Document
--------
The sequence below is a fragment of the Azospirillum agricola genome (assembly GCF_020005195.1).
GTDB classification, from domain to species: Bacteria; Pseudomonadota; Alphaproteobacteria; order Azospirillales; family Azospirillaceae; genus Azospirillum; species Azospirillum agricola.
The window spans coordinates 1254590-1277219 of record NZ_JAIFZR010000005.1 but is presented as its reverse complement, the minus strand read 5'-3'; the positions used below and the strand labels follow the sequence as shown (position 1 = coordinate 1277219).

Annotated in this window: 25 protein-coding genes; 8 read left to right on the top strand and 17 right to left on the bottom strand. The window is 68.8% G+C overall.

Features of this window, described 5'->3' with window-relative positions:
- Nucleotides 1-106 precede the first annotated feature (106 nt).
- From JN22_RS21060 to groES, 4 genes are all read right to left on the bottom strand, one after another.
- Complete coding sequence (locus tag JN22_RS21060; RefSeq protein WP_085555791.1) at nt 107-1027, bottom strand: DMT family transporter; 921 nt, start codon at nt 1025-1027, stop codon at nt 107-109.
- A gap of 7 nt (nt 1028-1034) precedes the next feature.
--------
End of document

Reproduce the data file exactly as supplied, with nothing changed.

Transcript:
The sequence below is a fragment of the Azospirillum agricola genome (assembly GCF_020005195.1).
GTDB classification, from domain to species: Bacteria; Pseudomonadota; Alphaproteobacteria; order Azospirillales; family Azospirillaceae; genus Azospirillum; species Azospirillum agricola.
The window spans coordinates 1254590-1277219 of record NZ_JAIFZR010000005.1 but is presented as its reverse complement, the minus strand read 5'-3'; the positions used below and the strand labels follow the sequence as shown (position 1 = coordinate 1277219).

Annotated in this window: 25 protein-coding genes; 8 read left to right on the top strand and 17 right to left on the bottom strand. The window is 68.8% G+C overall.

Features of this window, described 5'->3' with window-relative positions:
- Nucleotides 1-106 precede the first annotated feature (106 nt).
- From JN22_RS21060 to groES, 4 genes are all read right to left on the bottom strand, one after another.
- Complete coding sequence (locus tag JN22_RS21060; RefSeq protein WP_085555791.1) at nt 107-1027, bottom strand: DMT family transporter; 921 nt, start codon at nt 1025-1027, stop codon at nt 107-109.
- A gap of 7 nt (nt 1028-1034) precedes the next feature.